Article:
Using Perfect Forward Secrecy (PFS) can ensure that even if a MITM attack occurs, any previously encrypted data obtained via a MITM attack will not be easily decrypted. PFS is a method of key exchange that requires a unique key be used for each network session between a client and server.  Without a cipher suite that utilizes PFS principles, each network session establishes the encryption utilizing the server’s private key.  PFS on the other hand requires a different key to be used for each and every session and does not utilize the server’s private key for encryption.

The Importance Of The Cipher Suite

In the TLS Handshake example above, step 2 was where the server sent the cipher suites it supports to the client.  This is very important because if those cipher suites do not support a PFS method of key exchange then the encryption key is based on the server private key.  This means that if the private key is compromised as indicated in the above MITM attack example, then the attacker will be able to decrypt the data sent between the client and the server.  Ephemeral Diffie-Hellman (DHE) and Elliptic-curve Diffie-Hellman Ephemeral (ECDHE) are cipher suites that employ the PFS method of key exchange.  When the server is configured with only cipher suites that employ PFS principles, then a MITM attack will not be successful in being able to decrypt all the prior sessions, even if the attacker has obtained the server’s private key.

MITM Attack with PFS Example:

NOTE: You can see above that even with a compromised private key the attacker is not able to decrypt the previously recorded sessions

How do you configure PFS in ONTAP?

To utilize PFS in ONTAP you have to configure only cipher suites that utilize the PFS method of key exchange, such as DHE and ECDHE for HTTPs connections.  PSK (pre shared key/pre shared secret) should also be included because ONTAP functions, such as Cluster Peering Encryption, utilize PSK.  At the same time, you would also need to configure all the other cipher suites to not be supported.  This can be accomplished by modifying the ONTAP SSL interface using the “security config modify” command. For more information on how to configure PFS in ONTAP see the KB article “Does ONTAP support Perfect Forward Secrecy (PFS)?

While it’s critical to protect the server’s private key, it’s important to prepare for the risk of the key being compromised.  Configuring PFS in ONTAP provides peace of mind that previously recorded encrypted sessions cannot be automatically decrypted.  You will have effectively kept all of your encrypted sessions (eggs) from getting broken in one “basket”.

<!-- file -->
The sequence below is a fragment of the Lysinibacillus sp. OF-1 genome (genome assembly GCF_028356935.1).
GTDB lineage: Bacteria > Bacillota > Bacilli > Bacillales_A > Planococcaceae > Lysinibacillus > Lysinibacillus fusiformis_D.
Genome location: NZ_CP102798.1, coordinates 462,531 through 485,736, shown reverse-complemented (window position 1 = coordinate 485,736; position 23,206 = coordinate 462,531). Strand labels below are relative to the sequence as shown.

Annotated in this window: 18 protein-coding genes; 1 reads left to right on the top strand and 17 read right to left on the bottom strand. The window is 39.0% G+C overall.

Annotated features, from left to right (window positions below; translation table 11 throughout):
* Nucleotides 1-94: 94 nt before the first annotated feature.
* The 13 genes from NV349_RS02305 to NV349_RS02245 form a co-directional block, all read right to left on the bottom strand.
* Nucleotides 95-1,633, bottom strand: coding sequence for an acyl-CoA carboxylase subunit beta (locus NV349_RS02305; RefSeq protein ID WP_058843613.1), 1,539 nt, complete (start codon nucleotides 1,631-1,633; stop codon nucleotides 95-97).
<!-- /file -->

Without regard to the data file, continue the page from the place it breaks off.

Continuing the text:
NOTE: While this article focuses on how configuring PFS can prevent a cyber criminal who has employed a MITM attack from reading past networking sessions, the article is not directly meant to address how to protect your entire network from the MITM attack in the first place.  It is important to develop an overall “defense-in-depth” approach for your network to avoid common MITM attacks such as:

  • IPv4 ARP Poisoning
  • IPv6 RA Impersonation
  • Unsecure Wi-Fi Network
  • Wire Tapping
  • Port Mirroring (Insider Threat)

Matt Trudewind

Now on his 2nd tour at NetApp across 10 years, Matt is a Security Evangelist with a primary focus on ransomware prevention and recovery, cyber resiliency, and data-centric portfolio security. This includes but is not limited to Zero Trust, Data Governance and Privacy Frameworks, Security Tools, and Security Best Practices. Prior to this Matt held the dual role of Product Manager and Technical Marketing Engineer for ONTAP Security driving the latest security features and capabilities into NetApp’s flagship product. He has also held the position of Staff Engineer at NetApp during which he focused on ONTAP product Supportability specifically in the areas of networking and SMB/CIFS. In between NetApp stints Matt worked with a NetApp partner (Eze Castle Integration) for 7 years as pre sales/post sales storage architect focusing on early 7-mode to cDOT migration. He has also focused on Microsoft Windows Active Directory, Exchange, SQL and VMware during his 23 years of IT experience with 17 of those years coming in the storage industry. Prior to NetApp and ECI, Matt worked a contract at Microsoft as a Technical Support Engineer.